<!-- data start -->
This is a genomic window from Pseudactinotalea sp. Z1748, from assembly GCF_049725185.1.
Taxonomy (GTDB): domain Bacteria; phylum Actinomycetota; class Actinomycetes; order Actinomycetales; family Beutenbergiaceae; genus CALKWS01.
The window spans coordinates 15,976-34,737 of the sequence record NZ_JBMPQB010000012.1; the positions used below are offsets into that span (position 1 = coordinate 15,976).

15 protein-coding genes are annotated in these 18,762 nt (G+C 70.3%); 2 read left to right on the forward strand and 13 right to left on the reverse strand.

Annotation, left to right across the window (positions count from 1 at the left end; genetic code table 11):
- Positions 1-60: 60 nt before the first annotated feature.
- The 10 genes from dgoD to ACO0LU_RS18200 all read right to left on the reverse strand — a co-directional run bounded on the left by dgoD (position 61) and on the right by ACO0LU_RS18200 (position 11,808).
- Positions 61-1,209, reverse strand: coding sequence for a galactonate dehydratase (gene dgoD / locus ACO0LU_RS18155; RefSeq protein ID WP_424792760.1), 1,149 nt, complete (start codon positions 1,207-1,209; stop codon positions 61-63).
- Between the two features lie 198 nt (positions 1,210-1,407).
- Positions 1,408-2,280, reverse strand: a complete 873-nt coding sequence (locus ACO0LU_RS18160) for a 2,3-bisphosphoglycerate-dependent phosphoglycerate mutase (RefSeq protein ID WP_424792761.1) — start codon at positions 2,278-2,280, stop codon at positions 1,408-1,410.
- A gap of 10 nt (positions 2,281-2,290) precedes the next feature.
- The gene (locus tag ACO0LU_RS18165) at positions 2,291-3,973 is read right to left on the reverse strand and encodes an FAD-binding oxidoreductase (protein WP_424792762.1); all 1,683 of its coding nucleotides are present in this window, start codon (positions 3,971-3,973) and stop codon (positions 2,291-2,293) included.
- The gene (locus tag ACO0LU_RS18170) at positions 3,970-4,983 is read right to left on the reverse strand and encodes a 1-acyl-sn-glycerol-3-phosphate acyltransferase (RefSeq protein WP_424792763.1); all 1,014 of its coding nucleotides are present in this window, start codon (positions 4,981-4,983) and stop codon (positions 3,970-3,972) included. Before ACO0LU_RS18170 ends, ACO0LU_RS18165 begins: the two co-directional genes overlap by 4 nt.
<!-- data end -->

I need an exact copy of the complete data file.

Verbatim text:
This is a genomic window from Pseudactinotalea sp. Z1748, from assembly GCF_049725185.1.
Taxonomy (GTDB): domain Bacteria; phylum Actinomycetota; class Actinomycetes; order Actinomycetales; family Beutenbergiaceae; genus CALKWS01.
The window spans coordinates 15,976-34,737 of the sequence record NZ_JBMPQB010000012.1; the positions used below are offsets into that span (position 1 = coordinate 15,976).

15 protein-coding genes are annotated in these 18,762 nt (G+C 70.3%); 2 read left to right on the forward strand and 13 right to left on the reverse strand.

Annotation, left to right across the window (positions count from 1 at the left end; genetic code table 11):
- Positions 1-60: 60 nt before the first annotated feature.
- The 10 genes from dgoD to ACO0LU_RS18200 all read right to left on the reverse strand — a co-directional run bounded on the left by dgoD (position 61) and on the right by ACO0LU_RS18200 (position 11,808).
- Positions 61-1,209, reverse strand: coding sequence for a galactonate dehydratase (gene dgoD / locus ACO0LU_RS18155; RefSeq protein ID WP_424792760.1), 1,149 nt, complete (start codon positions 1,207-1,209; stop codon positions 61-63).
- Between the two features lie 198 nt (positions 1,210-1,407).
- Positions 1,408-2,280, reverse strand: a complete 873-nt coding sequence (locus ACO0LU_RS18160) for a 2,3-bisphosphoglycerate-dependent phosphoglycerate mutase (RefSeq protein ID WP_424792761.1) — start codon at positions 2,278-2,280, stop codon at positions 1,408-1,410.
- A gap of 10 nt (positions 2,281-2,290) precedes the next feature.
- The gene (locus tag ACO0LU_RS18165) at positions 2,291-3,973 is read right to left on the reverse strand and encodes an FAD-binding oxidoreductase (protein WP_424792762.1); all 1,683 of its coding nucleotides are present in this window, start codon (positions 3,971-3,973) and stop codon (positions 2,291-2,293) included.
- The gene (locus tag ACO0LU_RS18170) at positions 3,970-4,983 is read right to left on the reverse strand and encodes a 1-acyl-sn-glycerol-3-phosphate acyltransferase (RefSeq protein WP_424792763.1); all 1,014 of its coding nucleotides are present in this window, start codon (positions 4,981-4,983) and stop codon (positions 3,970-3,972) included. Before ACO0LU_RS18170 ends, ACO0LU_RS18165 begins: the two co-directional genes overlap by 4 nt.